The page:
Slightly painful tenant

Collapse
X
  • Filter
  • Time
  • Show
Clear All
new posts

  • Awesomestow
    started a topic Slightly painful tenant

    Slightly painful tenant

    Wondered if anyone has thoughts on use of s21 (while we still can!) when a tenant has been great at paying rent but is just very demanding - significantly more work than the other four properties combined. The main issue is mould on the walls - it’s an old building recently refitted to modern insulation standards, so the two external walls get condensation on them. This has been confirmed by a damp expert who declined to sell us any of his services. We’ve fitted a humidity-sensing variable extractor fan (but the tenant leaves it off as it’s “too noisy”) and provided a high end portable dehumidifier which he uses to mitigate the problem but complains at needing to use it. Previous tenant had no problems but was an outdoorsy type and kept the door open quite a bit (daily).

    Current tenant wants me to replace windows with ones with trickle vents. Property is on a busy road and we deliberately used triple glazing to minimise road noise. If they don’t like a small electric fan they won’t like the lorry noise!

    Tenant has paid the rent on time even when we didn’t know definitively what the cause of the problem was and no problems in any other respect. That said it’s in an area where voids aren’t a problem and it would re let pretty instantly at current rent levels - though we would take time to strip back the walls and redecorate to remove all trace of mould first. Don’t really see how I stop it coming back with the way the tenant uses the place. It’s a normal AST and will soon revert to periodic so can use s21.

    Any thoughts?

  • champagnecharly
    replied
    Sorry i was thrown by this:
    Originally posted by Awesomestow View Post
    it’s an old building recently refitted to modern insulation standards, so the two external walls get condensation on them.
    Maybe if you could expand on insulation standards. It could be brick slips over the ewi...


    If gypsum was used and not lime for the internal walls and it went onto lime. It certainly wont help.

    Regards BC i presume. Don'd be overly confident in their own confidence. most construction firms try and use NON council BC officers.

    Anyway.. you have a solution. Good. I hope the tenant can cope with the minimal noise. I personally have them off as they drive me nuts. but i don't have mould issues (anymore). One solution could be to wire in a timer. It could then be set for times they are out of the house and or when they are fast asleep... just a thought.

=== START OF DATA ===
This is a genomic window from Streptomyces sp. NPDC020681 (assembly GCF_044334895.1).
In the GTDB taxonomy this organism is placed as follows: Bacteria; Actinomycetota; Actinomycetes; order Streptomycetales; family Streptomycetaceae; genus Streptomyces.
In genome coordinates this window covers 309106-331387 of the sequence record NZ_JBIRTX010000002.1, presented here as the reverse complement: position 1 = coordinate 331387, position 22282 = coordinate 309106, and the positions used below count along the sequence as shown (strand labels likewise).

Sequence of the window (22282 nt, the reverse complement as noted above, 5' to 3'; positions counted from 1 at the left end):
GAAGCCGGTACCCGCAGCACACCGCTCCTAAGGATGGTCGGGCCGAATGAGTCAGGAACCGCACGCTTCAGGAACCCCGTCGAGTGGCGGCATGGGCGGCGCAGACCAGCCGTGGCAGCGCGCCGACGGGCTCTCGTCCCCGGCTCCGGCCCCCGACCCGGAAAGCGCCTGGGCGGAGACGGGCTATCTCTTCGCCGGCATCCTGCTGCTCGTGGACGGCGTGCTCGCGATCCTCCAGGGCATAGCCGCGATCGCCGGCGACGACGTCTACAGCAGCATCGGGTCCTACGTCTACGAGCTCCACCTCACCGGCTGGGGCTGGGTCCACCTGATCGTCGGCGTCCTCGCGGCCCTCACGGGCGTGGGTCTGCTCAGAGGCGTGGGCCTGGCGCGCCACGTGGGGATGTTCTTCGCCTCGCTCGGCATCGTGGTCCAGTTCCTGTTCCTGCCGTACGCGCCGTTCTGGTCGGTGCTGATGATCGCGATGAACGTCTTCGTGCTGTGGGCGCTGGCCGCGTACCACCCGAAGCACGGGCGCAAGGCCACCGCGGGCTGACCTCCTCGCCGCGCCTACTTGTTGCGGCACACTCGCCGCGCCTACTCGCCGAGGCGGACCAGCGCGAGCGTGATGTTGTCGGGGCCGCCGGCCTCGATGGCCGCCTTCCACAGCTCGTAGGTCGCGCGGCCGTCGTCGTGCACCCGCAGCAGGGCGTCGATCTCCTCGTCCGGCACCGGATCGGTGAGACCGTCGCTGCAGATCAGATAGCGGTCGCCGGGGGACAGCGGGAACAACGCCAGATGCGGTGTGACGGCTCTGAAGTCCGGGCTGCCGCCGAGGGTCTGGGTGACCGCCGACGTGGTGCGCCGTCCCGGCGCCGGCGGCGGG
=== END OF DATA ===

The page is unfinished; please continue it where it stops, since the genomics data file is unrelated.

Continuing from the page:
Leave a comment:


  • Awesomestow
    replied
    Originally posted by jpkeates View Post
    I've got one PIV in a property which is essentially silent.
    I've never been in there at 3 in the morning, so it's possible it's audible when there's absolute silence otherwise, but you certainly can't hear it in the day.
    Possibly children might hear it.
    Thanks jpk. It's a one bed so children aren't at the property. Tenant does seem noise sensitive though. Knocking a hole in the wall (their preferred solution) will I'm sure be noisier given the location!

    Leave a comment:


  • Awesomestow
    replied
    Hi CC. Thanks for this. My understanding is that there's no External Wall Insulation of any kind, nor any render on the external wall - it's all bare brick. Not sure what was done on the inside but it's a plastered wall. It was signed off by Building Control who did seem pretty fussy about quite a lot of stuff. The flat hasn't had problems previously, we do have one other flat in the block which had problems a couple of tenancies back, but from tenants who had jobs that involved doing an awful lot of washing in a smaller flat. Again it was the external walls. Hasn't been a problem in that flat since, or in any of the other flats, which all have the same treatment. Hence feeling it's fundamentally down to the tenant behaviour - though I take the point that their conduct may be the straw that breaks the camel's back.